Using Docker-Compose to Simplify Multi-Container Builds

One of the primary advantages of containers is the ability to quickly deploy a single, discrete application with a known configuration, fully supported within the container. However, as we all know, within our enterprise organizations, most applications do not run on their own – most have to connect to and use search services, databases, and more. Let’s take a look at how to build a multi-container environment, managed with a single utility in order to simplify your deployments.

Getting Started with Docker-Compose

Installation is easy enough in most cases, as the docker-compose utility has made it to most modern distribution repositories. Once Docker itself is installed (a requirement for docker-compose), on a Red Hat or CentOS systems, you can do:

sudo yum install docker-compose

OR

sudo dnf install docker-compose

Whereas on Debian or Ubuntu systems, you do the equivalent:

sudo apt-get install docker-compose

OR

sudo apt install docker-compose

This installs the default supported version in the distribution repositories, although you can also add the vendor repository and install a later version (which may be important if you want to take advantage of features in the later version or the formatting in the YAML configuration file later).

A Basic Docker-Compose YAML File

Docker-Compose uses YAML as it’s configuration file format. This format lends itself well to the linear nature of building docker containers. YAML files are ‘outline’ formatted and allow you to organize services, actions, and options in a natural order that is easy to read. In our case, we are going to deploy an Apache web container and a Redis message broker. We will create a simple Dockerfile for our web server from which to build the container and use the official Redis container that can be pulled from Docker Hub. Assuming we have created an ‘index.html’ file in a directory for our web site, we will need to create two other files: The Dockerfile (for building our ‘web’ container) and docker-compose.yml (for detailing how we want all of our containers to be built).

Here is a simple Dockerfile that can be used to build the Apache2 web container:

FROM centos:latest
MAINTAINER admin@linuxacademy.com

RUN yum update -y
RUN yum install -y httpd
ADD ./index.html /var/www/html

ENTRYPOINT ["/usr/sbin/httpd", "-D", "FOREGROUND"]

EXPOSE 80

This simply pulls the latest base CentOS image (v7 at the time of writing) as a template to which to apply these other steps. We will be running an update, installing the Apache web server, copying in our ‘index.html’ file to the default web server directory, and setting an ‘entrypoint’ for the container so that unless overridden, it will start the Apache web server when a container is instantiated from this image. Finally, we expose HTTP port 80 so that it can be remapped to the host if we choose when we start the container.

Next, we will create a simple ‘docker-compose.yml’ file that tells docker-compose to build a ‘web’ and a ‘redis’ image to launch containers from locally. Although there are a TON of options you can provide within a docker-compose configuration (Docker-Compose Documentation is here), we are going to define a ‘web’ and ‘redis’ service and tell it to build one image from a provided Dockerfile (above) and another from the default repository version. As a result, our YAML file should look like:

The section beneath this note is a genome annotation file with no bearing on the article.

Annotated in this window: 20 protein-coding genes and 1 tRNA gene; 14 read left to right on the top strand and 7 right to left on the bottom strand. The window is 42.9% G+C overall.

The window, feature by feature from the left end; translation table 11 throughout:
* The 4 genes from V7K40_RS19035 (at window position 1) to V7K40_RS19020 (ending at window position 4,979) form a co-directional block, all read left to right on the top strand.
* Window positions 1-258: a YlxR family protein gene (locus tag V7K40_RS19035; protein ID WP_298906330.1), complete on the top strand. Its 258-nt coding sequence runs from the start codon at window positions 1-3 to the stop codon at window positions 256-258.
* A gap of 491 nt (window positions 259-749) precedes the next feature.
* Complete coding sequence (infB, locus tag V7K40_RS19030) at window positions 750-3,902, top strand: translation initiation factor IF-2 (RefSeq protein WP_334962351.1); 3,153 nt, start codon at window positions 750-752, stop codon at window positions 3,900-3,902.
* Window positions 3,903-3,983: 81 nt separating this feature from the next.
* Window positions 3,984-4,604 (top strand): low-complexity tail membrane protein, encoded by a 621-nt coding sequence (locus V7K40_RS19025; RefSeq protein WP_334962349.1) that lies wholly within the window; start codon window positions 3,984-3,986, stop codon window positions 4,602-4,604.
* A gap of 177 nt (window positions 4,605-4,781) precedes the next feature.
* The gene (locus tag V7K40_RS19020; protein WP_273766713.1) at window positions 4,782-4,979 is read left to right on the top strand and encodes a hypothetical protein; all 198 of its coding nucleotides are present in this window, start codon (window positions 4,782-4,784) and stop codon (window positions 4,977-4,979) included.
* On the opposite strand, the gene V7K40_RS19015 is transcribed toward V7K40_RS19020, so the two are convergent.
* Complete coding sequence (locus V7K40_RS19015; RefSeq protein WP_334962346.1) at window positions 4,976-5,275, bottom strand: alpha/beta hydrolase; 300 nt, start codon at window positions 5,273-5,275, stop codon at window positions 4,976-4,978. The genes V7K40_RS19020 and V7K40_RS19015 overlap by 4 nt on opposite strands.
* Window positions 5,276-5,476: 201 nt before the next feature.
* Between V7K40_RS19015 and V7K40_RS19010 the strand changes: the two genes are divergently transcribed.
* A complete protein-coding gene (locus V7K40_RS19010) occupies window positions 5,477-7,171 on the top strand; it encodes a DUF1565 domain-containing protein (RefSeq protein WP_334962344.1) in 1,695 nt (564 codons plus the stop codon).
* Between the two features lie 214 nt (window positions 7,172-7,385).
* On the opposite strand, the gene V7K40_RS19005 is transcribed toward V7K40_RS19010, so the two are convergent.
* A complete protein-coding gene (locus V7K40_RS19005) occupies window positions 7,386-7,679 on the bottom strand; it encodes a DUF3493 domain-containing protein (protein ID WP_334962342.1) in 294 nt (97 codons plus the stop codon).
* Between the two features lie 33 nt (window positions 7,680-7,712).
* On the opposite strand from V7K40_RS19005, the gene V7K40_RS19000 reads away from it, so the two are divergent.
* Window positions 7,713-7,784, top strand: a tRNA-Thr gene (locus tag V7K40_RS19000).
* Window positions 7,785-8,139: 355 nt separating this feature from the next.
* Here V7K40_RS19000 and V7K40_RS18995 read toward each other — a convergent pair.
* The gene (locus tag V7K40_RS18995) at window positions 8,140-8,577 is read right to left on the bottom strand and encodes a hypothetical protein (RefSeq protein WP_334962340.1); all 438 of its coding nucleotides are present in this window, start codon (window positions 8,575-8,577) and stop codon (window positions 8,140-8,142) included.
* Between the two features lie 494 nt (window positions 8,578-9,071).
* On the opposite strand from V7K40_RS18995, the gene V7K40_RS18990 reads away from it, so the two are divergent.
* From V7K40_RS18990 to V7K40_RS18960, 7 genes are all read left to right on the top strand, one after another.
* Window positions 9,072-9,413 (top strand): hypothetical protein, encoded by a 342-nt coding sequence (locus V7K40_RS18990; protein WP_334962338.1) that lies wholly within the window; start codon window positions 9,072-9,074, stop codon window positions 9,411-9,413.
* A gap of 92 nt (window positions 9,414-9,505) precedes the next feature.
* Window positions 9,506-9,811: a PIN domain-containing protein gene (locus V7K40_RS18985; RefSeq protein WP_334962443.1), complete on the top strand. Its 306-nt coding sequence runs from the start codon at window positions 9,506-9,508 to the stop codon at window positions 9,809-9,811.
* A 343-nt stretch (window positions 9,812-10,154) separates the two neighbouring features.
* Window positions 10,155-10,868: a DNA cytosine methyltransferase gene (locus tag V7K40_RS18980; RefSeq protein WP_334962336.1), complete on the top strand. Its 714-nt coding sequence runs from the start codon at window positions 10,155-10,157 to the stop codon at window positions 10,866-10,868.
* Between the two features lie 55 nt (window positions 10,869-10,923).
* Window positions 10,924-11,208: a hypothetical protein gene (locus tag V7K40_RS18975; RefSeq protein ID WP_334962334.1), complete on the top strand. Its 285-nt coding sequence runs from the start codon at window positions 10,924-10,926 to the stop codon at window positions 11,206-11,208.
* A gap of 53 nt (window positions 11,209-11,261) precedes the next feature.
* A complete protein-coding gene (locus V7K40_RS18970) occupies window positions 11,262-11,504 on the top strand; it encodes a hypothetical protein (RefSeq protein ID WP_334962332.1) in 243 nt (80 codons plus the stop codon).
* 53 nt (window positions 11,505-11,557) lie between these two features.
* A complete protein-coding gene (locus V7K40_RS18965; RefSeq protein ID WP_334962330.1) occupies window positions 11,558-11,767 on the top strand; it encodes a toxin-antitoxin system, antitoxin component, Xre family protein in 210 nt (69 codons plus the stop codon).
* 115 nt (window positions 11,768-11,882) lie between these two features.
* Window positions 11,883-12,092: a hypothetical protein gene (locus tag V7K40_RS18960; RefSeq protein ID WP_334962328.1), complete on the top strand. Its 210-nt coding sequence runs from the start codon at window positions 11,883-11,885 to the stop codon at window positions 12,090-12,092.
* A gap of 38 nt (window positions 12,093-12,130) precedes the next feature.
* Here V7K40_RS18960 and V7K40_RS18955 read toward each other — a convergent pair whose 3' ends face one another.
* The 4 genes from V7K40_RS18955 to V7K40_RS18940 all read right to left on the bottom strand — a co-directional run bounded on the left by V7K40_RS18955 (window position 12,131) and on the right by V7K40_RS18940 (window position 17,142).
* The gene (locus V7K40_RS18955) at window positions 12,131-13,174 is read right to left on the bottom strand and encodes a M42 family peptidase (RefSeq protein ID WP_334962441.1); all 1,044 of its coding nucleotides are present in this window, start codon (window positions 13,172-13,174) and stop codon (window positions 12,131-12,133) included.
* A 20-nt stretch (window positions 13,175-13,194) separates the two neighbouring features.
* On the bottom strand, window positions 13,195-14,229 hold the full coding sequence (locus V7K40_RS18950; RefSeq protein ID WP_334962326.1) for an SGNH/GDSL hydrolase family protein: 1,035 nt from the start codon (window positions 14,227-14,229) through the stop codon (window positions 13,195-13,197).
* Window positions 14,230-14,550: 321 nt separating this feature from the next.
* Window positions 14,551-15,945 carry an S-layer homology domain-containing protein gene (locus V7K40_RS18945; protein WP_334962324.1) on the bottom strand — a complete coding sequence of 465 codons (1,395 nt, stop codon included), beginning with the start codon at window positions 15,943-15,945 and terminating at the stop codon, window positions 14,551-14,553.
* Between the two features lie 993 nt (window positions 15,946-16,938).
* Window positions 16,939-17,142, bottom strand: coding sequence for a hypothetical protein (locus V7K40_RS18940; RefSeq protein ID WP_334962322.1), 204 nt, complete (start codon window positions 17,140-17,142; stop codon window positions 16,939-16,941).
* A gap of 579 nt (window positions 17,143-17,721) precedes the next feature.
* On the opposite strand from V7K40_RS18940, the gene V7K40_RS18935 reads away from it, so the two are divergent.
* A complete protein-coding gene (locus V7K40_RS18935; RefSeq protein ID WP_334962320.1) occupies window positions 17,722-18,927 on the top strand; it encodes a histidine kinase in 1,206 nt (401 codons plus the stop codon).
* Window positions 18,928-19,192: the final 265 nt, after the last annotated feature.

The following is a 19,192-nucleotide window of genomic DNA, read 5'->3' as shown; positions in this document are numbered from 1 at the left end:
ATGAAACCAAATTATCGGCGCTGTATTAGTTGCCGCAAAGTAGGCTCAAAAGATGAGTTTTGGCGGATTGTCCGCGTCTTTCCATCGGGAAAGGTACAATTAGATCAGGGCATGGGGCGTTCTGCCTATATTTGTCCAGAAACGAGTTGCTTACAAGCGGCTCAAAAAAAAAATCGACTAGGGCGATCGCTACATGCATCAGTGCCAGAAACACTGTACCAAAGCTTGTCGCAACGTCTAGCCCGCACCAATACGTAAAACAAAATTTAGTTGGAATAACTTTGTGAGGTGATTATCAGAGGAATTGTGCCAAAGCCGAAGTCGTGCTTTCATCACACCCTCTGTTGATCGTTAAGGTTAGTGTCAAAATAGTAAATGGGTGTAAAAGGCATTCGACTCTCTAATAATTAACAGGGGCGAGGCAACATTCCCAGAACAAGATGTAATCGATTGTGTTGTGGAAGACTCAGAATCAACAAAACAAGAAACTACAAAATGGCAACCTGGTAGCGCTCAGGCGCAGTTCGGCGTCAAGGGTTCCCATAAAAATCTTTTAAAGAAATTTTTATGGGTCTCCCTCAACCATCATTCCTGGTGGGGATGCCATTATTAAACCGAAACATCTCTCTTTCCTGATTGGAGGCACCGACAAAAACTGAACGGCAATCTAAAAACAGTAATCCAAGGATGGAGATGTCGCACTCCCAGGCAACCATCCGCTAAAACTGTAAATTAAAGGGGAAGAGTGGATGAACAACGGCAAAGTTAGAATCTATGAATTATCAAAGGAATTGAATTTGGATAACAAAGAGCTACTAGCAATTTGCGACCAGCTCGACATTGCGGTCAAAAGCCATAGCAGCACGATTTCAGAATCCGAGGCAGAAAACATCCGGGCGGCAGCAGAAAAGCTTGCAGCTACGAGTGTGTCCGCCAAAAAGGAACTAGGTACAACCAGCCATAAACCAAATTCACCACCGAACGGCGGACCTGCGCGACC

version: '2'
services:
 web:
   build: .
   ports:
   - "8080:80"
 redis:
   image: "redis:alpine"

This will define ‘web’ and ‘redis’ as the ‘services’ for which we are building images. In the ‘web’ service, we build an image based on the Dockerfile (by default, a ‘build’ with a ‘.’ value will look for a file called Dockerfile and build the image following those instructions). When we launch a container from that image, we are exposing the containers port 80 (our Apache web server) to the underlying host port 8080 (so we can see the container web site via localhost on port 8080). Finally, we are simply pulling the ‘redis:alpine’ image for the ‘redis’ service image we are building and will launch it with whatever default entrypoint is defined by that default image.

Ok, so what do we do now?

Build Images and Launch Containers at Once

Here is where the power of docker-compose comes in. Now that we have set things up, instead of manually building or pulling each image, then configuring via command line and running containers with options, we do it all with a single, simple command:

docker-compose up

OR

docker-compose build && docker-compose up

This performs a build (if the images indicated are not already built or exist locally) and will start containers based on those images for you! You can then view your web page on localhost:8080 and, if you obtain the private IP of your Redis container, you can connect to redis via port 6379 on that IP. You made all of that available with just a few commands and easy to create and read configuration files.

Next Steps

Explore! Docker-compose is a very powerful utility that can help you deploy and manage many containers in a single configuration. That configuration can become part of a build for your entire software stack in development and test environments as a pre-cursor to something more complex like Kubernetes (which expands you deployment and management of containers across a cluster of servers).

Terrence T. Cox

A veteran of twenty years in Information Technology in a variety of roles. He has worked in development, security and infrastructure well before they merged into what we now call DevOps. He provides training in Linux, VMWare, DevOps (Ansible, Jenkins, etc) as well as containers and AWS topics.

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